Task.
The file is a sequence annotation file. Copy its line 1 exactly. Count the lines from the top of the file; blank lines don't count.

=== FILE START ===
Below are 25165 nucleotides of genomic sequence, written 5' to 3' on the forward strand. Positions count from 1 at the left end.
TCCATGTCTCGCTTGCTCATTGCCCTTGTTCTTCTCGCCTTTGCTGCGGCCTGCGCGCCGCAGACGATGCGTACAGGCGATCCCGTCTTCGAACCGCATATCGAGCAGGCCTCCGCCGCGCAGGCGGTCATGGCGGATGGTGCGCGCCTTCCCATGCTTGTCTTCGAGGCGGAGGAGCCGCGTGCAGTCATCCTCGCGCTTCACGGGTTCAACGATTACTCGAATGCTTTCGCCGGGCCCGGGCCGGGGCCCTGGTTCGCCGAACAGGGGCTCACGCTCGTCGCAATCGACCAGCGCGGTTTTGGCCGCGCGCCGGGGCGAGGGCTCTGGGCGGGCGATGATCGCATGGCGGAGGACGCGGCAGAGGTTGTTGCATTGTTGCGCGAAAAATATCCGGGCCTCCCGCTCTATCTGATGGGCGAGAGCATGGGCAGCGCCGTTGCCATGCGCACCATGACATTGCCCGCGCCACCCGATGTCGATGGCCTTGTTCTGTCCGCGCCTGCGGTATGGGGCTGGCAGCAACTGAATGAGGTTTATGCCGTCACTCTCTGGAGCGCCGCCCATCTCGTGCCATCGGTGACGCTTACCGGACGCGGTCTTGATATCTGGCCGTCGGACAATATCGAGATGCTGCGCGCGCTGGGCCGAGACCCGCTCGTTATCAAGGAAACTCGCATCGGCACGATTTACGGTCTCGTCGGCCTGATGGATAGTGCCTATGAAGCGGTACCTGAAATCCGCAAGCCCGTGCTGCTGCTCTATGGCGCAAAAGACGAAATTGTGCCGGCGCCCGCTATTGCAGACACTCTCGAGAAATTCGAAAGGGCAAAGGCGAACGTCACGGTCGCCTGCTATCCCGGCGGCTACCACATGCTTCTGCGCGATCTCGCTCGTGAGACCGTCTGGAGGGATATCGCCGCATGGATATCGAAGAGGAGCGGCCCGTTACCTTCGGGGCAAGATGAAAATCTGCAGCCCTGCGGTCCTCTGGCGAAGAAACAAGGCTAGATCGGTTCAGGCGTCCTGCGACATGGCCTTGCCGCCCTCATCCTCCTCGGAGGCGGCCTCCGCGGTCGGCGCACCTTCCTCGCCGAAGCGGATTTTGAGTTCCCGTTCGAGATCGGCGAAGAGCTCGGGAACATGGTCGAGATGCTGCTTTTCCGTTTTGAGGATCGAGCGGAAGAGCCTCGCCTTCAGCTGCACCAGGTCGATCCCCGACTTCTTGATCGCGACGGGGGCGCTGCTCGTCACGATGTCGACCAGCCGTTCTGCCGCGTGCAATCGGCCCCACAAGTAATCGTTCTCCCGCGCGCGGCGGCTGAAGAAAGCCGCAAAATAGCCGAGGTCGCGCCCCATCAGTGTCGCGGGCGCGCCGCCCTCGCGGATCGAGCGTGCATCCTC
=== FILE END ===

Below are 25165 nucleotides of genomic sequence, written 5' to 3' on the forward strand. Positions count from 1 at the left end.